11decCelodenné15International Conference on Radiation Protection in Medicine: Achieving Change in Practice
A. Introduction The use of ionizing radiation in medicine is well established, and has resulted in tremendous benefit to humankind in diagnosing and treating diseases. While the medical benefits
The use of ionizing radiation in medicine is well established, and has resulted in tremendous benefit to humankind in diagnosing and treating diseases. While the medical benefits are unquestionable, there has been growing evidence of unintended and unnecessary use of radiation in medicine, creating the need for radiation protection principles.
The IAEA was requested by its General Conference in 1999 to organize an international conference on radiation protection of patients. This conference was held in March 2001 in Malaga, Spain, and triggered an international action plan that is guiding international efforts in patient protection. This created momentum in radiation protection of patients globally.
Considering trends and developments, the IAEA decided to hold its second conference on radiation protection in medicine in 2012 in Bonn, Germany. The conference aimed to focus efforts in this area and develop a strategy for the next decade so as to maximize the positive impact of future international work. This resulted in the Bonn Call for Action.
During the five years following the Bonn conference, a number of initiatives have been taken by professional societies to form regional radiation protection campaigns. An increasing number of articles are appearing in journals in the area of patient, occupational and public medical radiation protection. There are also technological advances in imaging, therapy and dosimetry equipment with a focus on radiation protection.
Nearly five years after the Bonn conference, there is a need to assess the progress of implementation of the Bonn Call for Action and apprise Member States of advances in the field. The IAEA has decided to hold the next conference on this topic at its Headquarters in Vienna from 11 to 15 December 2017.
Scope: The coverage includes optimization and justification in medical exposure; safety in medical use of ionizing radiation; and radiation protection of medical staff and public, when ionizing radiation is used for diagnosis, intervention, therapy or research.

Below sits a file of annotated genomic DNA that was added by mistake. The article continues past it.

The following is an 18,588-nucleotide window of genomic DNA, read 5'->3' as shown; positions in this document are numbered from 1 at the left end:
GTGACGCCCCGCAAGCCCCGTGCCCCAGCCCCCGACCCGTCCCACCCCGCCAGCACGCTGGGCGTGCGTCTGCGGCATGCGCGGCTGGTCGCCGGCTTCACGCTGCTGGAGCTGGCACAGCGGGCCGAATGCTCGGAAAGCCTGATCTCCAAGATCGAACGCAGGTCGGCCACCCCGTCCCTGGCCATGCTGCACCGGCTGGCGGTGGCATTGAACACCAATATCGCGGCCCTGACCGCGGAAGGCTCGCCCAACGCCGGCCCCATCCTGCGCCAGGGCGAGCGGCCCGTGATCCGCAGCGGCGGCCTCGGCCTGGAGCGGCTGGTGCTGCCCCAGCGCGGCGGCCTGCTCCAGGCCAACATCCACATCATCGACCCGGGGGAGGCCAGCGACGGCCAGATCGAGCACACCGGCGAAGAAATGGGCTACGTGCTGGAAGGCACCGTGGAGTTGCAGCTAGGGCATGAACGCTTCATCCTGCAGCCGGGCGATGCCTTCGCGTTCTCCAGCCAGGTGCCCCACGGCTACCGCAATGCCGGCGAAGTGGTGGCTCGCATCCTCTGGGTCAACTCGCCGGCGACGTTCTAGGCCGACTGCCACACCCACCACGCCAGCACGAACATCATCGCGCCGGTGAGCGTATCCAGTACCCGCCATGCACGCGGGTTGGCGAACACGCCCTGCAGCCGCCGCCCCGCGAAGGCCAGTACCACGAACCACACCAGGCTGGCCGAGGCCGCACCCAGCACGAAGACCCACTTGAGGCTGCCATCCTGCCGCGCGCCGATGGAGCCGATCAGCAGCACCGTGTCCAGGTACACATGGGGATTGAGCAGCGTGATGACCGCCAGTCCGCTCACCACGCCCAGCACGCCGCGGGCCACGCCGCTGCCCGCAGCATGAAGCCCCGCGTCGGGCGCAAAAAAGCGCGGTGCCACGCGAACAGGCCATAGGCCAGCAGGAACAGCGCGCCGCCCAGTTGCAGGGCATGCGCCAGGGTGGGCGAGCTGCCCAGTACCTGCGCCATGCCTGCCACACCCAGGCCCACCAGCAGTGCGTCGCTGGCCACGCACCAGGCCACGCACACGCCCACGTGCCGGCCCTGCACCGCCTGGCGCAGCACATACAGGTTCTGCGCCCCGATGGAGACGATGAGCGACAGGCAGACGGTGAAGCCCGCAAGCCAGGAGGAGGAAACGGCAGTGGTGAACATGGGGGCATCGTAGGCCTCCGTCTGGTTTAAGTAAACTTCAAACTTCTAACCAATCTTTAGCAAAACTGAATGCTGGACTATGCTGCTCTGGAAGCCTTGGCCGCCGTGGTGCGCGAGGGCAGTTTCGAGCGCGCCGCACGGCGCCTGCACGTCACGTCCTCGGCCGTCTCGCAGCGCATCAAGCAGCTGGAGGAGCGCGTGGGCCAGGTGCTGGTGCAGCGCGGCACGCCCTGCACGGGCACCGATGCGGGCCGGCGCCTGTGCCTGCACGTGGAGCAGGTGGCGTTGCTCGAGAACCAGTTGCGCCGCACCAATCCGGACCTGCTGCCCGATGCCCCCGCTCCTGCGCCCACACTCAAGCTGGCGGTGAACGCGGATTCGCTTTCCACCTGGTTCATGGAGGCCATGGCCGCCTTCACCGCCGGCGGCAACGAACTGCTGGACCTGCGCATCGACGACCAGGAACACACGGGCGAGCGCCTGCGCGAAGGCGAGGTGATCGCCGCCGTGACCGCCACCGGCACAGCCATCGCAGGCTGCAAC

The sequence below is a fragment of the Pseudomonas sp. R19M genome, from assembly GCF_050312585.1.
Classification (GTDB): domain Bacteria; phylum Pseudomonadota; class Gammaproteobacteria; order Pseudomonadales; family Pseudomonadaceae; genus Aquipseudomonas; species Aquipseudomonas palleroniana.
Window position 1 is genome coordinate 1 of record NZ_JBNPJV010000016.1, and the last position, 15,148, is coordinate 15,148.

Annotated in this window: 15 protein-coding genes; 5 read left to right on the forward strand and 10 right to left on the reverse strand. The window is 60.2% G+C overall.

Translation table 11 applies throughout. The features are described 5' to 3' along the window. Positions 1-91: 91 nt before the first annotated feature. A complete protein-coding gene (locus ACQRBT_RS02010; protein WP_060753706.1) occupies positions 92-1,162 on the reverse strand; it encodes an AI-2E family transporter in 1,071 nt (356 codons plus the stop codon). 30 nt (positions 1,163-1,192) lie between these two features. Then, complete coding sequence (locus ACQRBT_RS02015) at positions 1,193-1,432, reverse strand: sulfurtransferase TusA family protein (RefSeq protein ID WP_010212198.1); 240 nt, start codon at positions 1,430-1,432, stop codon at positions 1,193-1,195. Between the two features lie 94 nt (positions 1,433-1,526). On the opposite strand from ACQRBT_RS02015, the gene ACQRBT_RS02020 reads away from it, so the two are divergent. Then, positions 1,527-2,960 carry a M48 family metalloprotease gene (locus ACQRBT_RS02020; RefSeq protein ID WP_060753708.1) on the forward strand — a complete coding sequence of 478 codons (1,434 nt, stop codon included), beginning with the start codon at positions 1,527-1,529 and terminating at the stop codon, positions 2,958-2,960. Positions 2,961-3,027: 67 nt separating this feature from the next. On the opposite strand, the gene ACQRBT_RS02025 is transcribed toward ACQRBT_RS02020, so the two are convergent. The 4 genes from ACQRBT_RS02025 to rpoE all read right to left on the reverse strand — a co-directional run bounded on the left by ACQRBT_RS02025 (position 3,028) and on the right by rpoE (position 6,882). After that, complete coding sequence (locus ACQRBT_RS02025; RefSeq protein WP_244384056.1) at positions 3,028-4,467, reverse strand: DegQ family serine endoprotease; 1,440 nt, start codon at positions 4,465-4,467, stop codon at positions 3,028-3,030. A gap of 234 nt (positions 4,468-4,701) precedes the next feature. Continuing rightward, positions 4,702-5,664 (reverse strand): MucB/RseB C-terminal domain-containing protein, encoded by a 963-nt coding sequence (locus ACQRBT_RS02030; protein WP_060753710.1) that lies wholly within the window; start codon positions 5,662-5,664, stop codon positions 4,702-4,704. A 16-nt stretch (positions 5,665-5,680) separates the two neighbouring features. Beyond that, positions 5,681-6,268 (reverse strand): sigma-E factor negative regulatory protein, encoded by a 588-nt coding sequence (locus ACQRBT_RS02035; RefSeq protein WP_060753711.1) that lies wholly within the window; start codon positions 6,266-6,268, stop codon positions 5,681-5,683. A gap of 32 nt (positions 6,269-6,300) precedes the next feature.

B. Objectives of the Conference
The objectives include reviewing actions taken and developments since the 2012 Bonn conference, especially focusing on actions taken in line with the Bonn Call for Action by all relevant parties; this will enable a review of the overall approach to the implementation of these actions and the harmonization of activities between international organizations and other stakeholders, as well as allow stakeholders to look ahead at new developments impacting on radiation protection in medicine.
C. List of Topics
The IAEA welcomes high quality contributions in all aspects of radiation protection in medicine. Both academic and practice-based papers under the umbrella of the following subjects of the topical sessions and round table discussions are welcomed:
1. Activities relating to the Bonn Call for Action, and their impact.
2. Justification in the use of radiation in medicine.
3. Radiation protection of patients and staff in diagnostic radiography, fluoroscopy and computed tomography.
4. Radiation protection in mammography, dental and maxillofacial imaging and other diagnostic modalities.
5. Radiation protection of patients and staff in interventional procedures.
6. Radiation protection in medical exposures of children and pregnant women.
7. Radiation protection of patients and staff in radiotherapy including brachytherapy.
8. Learning from unintended and accidental exposures in medicine.
9. Radiation protection of patients, staff and the public in diagnostic and therapeutic nuclear medicine and hybrid imaging.
10. How are we strengthening radiation safety culture in healthcare?
11. How are we fostering and improving the radiation benefit/risk dialogue?
12. How are we meeting radiation protection challenges in design and implementation of new medical technologies?
13. How are we meeting challenges in patient dose recording, tracking and data management?
14. Regional radiation safety campaigns.
15. Topics for future research and development in medical radiation protection.
D. Target Audience
The conference is directed at a wide audience with an interest in radiation protection in medicine. In particular:
* Health professionals, e.g. physicians practising in radiological imaging, nuclear medicine and radiotherapy; referring medical practitioners.
* Medical physicists, radiographers and technologists; radiation protection professionals and engineers.
* Healthcare managers, health economists and risk communication experts.
* Representatives of patient organizations and manufacturers; health researchers and academics.
* Representatives of health authorities and regulatory authorities with a special responsibility in this field.
E. Expected Outcomes
* Assessment of impact of the Bonn Call for Action.
* Strengthening the position of and improving radiation protection in medicine globally, taking into account the diverse challenges in radiation protection in medicine regionally.
* Response to radiation protection challenges from imaging and therapy modalities that were at an initial stage five years ago.
* Conclusion on results from the Bonn Call for Action by Member States.
* New findings and priorities relating to radiation safety.
december 11 (Pondelok) - 15 (Piatok)